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Contemplating my own death…for no good reason

I’m listening to the Six Feet Under theme song. “Why do people have to die?” intones Clair in the background of a kicky instrumental. “To make life important,” responds Nate, in a clip taken from the show and inserted in a kind of rappy-way.

I love that show. Gino and I have been watching the series as a way of passing time while he recovers from his full paralysis. I’m sure when he and Tami (my sister) got the box set for me last Christmas that they didn’t know HE’d be watching so much of it with me.

I’ve seen the whole Six Feet Under series so I know how it ends. Here’s a hint if you haven’t: The tag line for the final season is Everything. Everyone. Everywhere. Ends.

In the brilliant series finale, everything does end. And it makes me think of how I will end.

When Tessa was a toddler, and while we were waiting for Reed, she and I volunteered with a hospice agency. We visited first Loretta and then Edna once a week as they experienced the act of dying. I felt privileged as each of these ladies allowed me to witness this very private process.

As part of the training for hospice volunteering, I was to imagine my own death and write about it. The more familiar we could be with the idea of death, the less freaked out we would be when talking with our clients about it.

I knew that “dying in my sleep” was a cop out. But I wasn’t able to do much better. Here’s my imagined scenario: at the age of 77 (double my age at the time), I suffer a heart attack. I leave a loving husband, a grown daughter, a son-in-law and two grandchildren. Two songs from Rent are played at my memorial service: Seasons of Love and Finale B. And the hymn, Earth and All Stars. Did you notice I said “memorial” and not “funeral”?

I really, really, really don’t want to be buried. It’s not because I’m claustrophobic (I’m not). It’s the bugs and worms and decay. I have less of a problem with cremation (see Stiff for more info on both of these options). It’s the lesser of two evils for me. See how I explain THIS to my children.

Is there anyone else here who allows their mind to occasionally wander to these places? (Or am I just a freak?)

Do tell.

Lori Holden, mom of a young adult daughter and a young adult son, writes from Denver. She was honored as an Angel in Adoption® by the Congressional Coalition on Adoption Institute.

Find Lori’s books on her Amazon Author page, and catch episodes of Adoption: The Long View wherever you get your podcasts.

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5 Responses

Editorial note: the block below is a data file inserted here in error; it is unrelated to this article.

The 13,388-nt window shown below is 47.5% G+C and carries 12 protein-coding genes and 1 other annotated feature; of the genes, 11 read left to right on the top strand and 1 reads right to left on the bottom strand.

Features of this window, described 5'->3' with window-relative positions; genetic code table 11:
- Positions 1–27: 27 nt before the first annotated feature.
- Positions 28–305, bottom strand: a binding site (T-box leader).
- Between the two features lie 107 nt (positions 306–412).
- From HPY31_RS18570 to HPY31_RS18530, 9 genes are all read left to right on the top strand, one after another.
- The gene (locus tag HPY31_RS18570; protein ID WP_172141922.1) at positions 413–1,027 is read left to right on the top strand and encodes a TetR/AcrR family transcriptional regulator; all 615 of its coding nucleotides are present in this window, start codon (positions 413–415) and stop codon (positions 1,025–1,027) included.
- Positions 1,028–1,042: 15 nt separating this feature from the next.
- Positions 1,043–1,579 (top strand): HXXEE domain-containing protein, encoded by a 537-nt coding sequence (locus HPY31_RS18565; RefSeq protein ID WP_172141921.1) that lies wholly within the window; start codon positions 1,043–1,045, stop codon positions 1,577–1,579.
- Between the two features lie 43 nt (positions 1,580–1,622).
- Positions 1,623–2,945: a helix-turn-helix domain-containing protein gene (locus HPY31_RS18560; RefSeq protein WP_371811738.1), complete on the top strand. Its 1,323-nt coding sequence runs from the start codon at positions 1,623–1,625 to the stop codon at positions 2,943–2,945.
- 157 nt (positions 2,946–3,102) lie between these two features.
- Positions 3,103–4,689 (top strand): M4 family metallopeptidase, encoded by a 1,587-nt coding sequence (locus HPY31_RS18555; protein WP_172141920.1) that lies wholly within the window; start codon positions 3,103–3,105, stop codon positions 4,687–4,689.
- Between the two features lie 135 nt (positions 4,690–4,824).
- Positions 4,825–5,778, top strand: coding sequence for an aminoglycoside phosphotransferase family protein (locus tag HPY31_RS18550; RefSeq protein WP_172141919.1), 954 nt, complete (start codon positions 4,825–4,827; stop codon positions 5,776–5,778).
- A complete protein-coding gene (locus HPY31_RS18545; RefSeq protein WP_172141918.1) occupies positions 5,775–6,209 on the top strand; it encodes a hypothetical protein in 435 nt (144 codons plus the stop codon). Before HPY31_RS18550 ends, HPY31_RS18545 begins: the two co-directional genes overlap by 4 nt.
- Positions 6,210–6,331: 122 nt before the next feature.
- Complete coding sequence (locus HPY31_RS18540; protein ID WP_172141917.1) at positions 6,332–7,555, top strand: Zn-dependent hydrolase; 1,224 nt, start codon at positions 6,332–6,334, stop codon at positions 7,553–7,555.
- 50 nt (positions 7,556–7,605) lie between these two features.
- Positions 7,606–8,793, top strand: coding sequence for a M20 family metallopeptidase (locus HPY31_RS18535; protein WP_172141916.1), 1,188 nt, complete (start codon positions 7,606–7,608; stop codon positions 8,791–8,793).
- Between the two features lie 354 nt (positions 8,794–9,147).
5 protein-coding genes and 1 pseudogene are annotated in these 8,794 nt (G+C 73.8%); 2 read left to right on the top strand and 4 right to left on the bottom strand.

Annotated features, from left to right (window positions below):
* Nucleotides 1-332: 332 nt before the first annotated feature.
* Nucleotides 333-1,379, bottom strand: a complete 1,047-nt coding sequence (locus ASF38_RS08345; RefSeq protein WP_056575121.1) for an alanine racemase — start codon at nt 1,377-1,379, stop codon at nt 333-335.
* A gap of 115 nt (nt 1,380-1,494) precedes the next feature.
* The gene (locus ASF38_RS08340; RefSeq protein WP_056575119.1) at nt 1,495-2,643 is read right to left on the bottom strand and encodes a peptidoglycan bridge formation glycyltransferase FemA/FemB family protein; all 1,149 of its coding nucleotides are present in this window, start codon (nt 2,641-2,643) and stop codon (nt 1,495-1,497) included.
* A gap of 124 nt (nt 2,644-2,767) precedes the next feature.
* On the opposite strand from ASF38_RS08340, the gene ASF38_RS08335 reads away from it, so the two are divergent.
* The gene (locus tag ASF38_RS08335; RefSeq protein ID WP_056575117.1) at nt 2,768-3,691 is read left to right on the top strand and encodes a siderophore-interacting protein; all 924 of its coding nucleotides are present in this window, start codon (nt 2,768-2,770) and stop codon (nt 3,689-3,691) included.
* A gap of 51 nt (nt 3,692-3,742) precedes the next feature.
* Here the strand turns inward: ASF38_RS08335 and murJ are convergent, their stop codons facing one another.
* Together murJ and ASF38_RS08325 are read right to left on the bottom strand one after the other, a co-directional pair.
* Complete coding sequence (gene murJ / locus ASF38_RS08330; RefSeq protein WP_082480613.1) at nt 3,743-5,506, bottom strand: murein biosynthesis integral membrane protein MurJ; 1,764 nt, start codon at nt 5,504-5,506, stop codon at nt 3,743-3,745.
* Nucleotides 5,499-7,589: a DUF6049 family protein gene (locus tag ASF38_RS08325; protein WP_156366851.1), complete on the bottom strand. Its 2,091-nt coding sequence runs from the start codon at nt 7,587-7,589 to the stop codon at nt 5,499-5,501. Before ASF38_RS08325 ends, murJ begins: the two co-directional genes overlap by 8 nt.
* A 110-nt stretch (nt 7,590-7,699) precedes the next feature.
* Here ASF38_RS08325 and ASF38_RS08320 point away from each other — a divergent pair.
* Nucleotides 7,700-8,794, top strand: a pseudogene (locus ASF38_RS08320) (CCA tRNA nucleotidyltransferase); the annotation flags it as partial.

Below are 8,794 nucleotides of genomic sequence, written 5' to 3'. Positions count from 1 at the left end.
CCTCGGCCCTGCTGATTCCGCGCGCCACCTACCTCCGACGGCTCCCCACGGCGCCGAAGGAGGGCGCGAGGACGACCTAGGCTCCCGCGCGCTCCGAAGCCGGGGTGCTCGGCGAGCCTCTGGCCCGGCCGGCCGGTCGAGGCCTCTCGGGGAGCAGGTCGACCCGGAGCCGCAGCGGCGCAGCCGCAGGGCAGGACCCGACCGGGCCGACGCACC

1. I just read a book about funerals and I don’t like the idea of being buried now either.But I’m definitely having Rent songs played at my service 🙂

  2. I SO loved this show. I watched it all last year on Bravo. It was like a train wreck. I couldn’t stop watching. My Grumps hates it when I talk about death and my plans. Right now I am obsessed with how my friends are going to party in my memory. HA!

  3. When I was in college, I read Dorothy Richardson’s story “Death,” in which she describes — from a dying person’s point of view — the physical sensation of life ending. Of it pushing out through the tips of the fingers, or something like that. It felt so incredibly familiar to me that I believed that reincarnation must be real. I seriously thought about volunteering at a hospice around that time, but silly, lazy me, I never did. We watched Six Feet Under when it was on. The finale was about the neatest, in terms of tying up story lines, that I’ve ever seen. I’m concerned about burials because of the environmental impact. I’d like to do what Nate did, but cremation is probably more realistic for now, for the part of the country I’m in. I’ve discussed it with my husband.So, no, you’re not the only weirdo.

  4. Furrow, I’m going to check out that story. Thanks for the lead.Hospice volunteering is sooo rewarding, I found. Thanks for being good, weird company.You too, Sunny. Thanks for joining me in weirdnesss. My Hubby is the same way as yours.Baggage, isn’t that an awesome soundtrack?Kami, me too. I’m more afraid of dying than of death. As I watched each of my grandparents die, I just kept thinking, “There’s no easy way out.”

  5. I thought everyone contemplated their own death. I do want to be buried – back to nature my body goes – no coffin, no preservatives, just roll me in a sheet and stick me in the ground. Outside of that, I figure people can remember my life however they want. The funeral / memorial is for the living, not the dead.I am more scared of old age than I am of dying. Although I think it is fair to say that I am afraid of the transition to death. I wonder if it will be painful, if it will be soon or decades away, that kind of thing.Well, not good thoughts for a Sunday evening I suppose! Off to think of something happy.

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